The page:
August 25, 2019
What does it mean to be called by God?
The Rev. Gill Keyworth, Deacon
St. Paul’s Episcopal Church
Katy, Texas 77493
Two of today’s scripture readings involve the conflict that results from striving for power and control. The gospel’s central issue focuses on the application of Sabbath rules. Specifically whether it is forbidden to heal on the seventh day, the day of rest. Jesus argues with the leaders of the synagogue and acts out of compassion for the plight of the crippled woman. Yes it is ok for ministry to happen on a day that others may see as a day of rest. It is ok for others and not just the leaders to use their power. And Jesus shows us that the power of love overcomes all obstacles. The power of love among all people is the way forward. That importance outweighs all others. Although I may add that power and control is not all bad when used appropriately.
And that brings me to our first reading today. A passage from Jeremiah where we hear a little about the meaning of Christian call or vocation. It is one of the optional readings to be read at the ordination of a deacon, and it was the reading selected by the diocese for the service when I was ordained almost 13 years ago.
So what does it mean to be called by God? Is it only prophets, evangelists, missionaries, bishops, priests and deacons who are called?
No, God calls every Christian to live and serve in the world, in some capacity. As Martin Luther said about parenthood, when understood as Christian vocation, even changing a dirty diaper is done for the glory of God and someone has been called to do it.
“Before I formed you in the womb I knew you, and before you were born I consecrated you,” God tells Jeremiah. Imagine yourself being received into heaven. Your life is under review and you are told that you have achieved what you were sent for. You did it! You were faithful! So how would you respond to the news? You feel fulfilled.
So what is it that God has made YOU for? What awakens your passion, your creativity and your sense of being true to yourself? In other words what is your calling? Now ask yourself what you need to do in order to fully cooperate with that calling.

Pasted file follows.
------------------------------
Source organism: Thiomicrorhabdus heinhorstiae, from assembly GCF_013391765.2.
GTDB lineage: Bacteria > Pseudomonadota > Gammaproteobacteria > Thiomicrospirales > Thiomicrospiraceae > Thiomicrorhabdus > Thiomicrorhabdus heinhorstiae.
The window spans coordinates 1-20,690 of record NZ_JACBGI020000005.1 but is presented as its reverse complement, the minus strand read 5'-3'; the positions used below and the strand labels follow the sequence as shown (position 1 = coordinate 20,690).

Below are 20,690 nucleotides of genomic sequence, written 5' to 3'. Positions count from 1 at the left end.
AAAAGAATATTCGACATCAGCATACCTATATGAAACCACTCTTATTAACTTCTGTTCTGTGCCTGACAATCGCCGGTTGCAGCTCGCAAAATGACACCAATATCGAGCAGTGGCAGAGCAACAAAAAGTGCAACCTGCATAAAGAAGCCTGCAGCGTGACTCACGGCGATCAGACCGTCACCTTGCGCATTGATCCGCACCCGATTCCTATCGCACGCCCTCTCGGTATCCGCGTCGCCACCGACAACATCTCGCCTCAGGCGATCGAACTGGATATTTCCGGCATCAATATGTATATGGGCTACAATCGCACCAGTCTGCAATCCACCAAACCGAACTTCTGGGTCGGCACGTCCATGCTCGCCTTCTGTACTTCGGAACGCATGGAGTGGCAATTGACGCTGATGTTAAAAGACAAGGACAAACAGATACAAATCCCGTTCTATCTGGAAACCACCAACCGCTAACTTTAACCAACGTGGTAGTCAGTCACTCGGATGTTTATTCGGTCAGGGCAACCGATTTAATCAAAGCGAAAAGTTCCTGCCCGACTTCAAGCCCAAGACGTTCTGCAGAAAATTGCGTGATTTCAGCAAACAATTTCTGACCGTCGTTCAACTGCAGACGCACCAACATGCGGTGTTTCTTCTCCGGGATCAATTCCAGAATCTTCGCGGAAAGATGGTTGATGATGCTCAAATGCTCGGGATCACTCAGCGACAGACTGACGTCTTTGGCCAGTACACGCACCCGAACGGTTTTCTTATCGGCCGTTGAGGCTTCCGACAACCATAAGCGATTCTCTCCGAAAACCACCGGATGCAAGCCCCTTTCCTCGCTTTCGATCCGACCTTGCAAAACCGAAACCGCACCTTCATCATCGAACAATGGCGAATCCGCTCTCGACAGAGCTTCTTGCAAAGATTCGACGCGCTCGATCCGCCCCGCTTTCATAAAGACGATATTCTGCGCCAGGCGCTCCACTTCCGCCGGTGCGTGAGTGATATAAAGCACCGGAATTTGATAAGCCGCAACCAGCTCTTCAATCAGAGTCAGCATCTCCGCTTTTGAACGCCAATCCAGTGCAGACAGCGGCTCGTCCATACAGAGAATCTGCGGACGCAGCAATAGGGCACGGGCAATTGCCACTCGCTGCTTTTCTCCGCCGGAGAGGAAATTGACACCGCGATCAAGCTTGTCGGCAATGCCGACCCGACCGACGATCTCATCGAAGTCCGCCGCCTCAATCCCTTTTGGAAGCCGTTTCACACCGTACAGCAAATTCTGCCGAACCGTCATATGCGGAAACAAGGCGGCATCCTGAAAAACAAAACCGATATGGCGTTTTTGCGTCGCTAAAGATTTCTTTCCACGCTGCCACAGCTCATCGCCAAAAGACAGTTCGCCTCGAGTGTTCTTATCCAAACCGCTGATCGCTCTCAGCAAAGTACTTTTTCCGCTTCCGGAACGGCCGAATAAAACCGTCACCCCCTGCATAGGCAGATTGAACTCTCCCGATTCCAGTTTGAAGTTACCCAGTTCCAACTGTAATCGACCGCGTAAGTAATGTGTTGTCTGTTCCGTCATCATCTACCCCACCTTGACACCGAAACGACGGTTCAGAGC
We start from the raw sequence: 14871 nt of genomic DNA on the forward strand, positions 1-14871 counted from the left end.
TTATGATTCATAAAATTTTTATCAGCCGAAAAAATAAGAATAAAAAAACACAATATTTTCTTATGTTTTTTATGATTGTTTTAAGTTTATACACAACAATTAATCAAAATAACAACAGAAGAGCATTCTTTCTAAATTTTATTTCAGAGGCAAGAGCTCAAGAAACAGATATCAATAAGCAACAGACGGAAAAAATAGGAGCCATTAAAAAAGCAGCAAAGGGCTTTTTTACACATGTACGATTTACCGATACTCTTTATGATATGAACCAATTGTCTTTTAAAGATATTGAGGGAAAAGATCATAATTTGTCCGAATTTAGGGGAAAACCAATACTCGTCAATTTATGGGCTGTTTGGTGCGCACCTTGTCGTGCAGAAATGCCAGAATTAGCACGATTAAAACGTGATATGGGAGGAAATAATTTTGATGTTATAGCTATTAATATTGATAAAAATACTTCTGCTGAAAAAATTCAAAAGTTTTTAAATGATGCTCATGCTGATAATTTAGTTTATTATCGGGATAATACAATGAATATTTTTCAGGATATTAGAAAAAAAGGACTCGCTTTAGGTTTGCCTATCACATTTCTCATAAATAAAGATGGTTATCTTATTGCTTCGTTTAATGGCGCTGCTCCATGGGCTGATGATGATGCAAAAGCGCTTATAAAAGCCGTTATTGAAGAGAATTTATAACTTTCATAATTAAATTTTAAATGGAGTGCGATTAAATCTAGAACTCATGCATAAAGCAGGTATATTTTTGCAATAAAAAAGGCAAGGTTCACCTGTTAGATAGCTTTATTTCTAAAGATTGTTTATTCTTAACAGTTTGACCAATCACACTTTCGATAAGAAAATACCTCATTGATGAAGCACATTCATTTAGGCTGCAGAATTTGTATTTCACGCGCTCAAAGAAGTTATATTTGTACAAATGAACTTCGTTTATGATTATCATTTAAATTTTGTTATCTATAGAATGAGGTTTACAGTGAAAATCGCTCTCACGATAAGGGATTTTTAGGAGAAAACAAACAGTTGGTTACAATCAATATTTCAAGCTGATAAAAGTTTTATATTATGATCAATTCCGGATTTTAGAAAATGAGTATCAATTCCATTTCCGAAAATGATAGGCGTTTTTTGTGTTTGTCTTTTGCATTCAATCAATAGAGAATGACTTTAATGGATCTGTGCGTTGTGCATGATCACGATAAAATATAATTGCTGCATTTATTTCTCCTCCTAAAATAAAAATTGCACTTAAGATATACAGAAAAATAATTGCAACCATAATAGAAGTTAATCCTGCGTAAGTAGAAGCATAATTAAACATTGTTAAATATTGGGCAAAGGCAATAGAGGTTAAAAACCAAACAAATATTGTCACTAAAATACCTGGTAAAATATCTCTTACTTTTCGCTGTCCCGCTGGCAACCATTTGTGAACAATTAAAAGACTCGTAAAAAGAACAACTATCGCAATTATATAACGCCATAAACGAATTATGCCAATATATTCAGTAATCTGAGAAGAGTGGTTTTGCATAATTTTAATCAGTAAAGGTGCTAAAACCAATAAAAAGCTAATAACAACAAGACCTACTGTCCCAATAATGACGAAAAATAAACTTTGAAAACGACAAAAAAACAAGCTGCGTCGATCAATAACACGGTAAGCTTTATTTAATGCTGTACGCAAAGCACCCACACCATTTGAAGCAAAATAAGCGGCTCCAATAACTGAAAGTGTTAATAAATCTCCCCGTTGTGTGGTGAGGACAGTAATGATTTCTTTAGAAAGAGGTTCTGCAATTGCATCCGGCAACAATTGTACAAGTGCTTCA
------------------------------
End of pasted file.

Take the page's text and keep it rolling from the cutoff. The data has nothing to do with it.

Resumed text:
When Jeremiah was called he felt inexperienced and unsuitable and he, like most people would, questioned and resisted the call of God because he felt ill equipped. God knew that fear and anxiety were part of the reaction and God spoke to alleviate that resistance. God had always known that Jeremiah would be a prophet and was prepared to appoint him and give him the necessary authority “over nations and over kingdoms” However much you resist, the call comes from God and will be fulfilled. But He will not abandon you in your moment of uncertainty. He will equip you.
He commissions you to do the Lord’s will and that is important for us as a congregation because as you will see I and others have discerned that we are called by God to a ministry together. I had been working for 2 years in Bastrop after the fires there when I knew that the time had come for me to leave. So where do I go? Well fortunately bishop Doyle and I think alike on some issues and he, your rector, Chris, and your vestry agreed that I would be the Deacon here at St Paul’s. A lot has happened in our journey together during that time.
We have welcomed many new families and a new Rector to St Paul’s. We have worked with an interim Rector for a year. As with the circle of life changes will happen. This is not the same church that it was 6 years ago. In answer to all those who have taken me aside recently and have asked “if I am leaving” or “are you happy working with the new Rector”. The answers are no and yes. I am appointed by Bishop Andy Doyle and until he tells me otherwise then I am staying. I am the deacon at St Paul’s and we still have work to do. So now you know what my call is, I ask you what is your call and how equipped are you?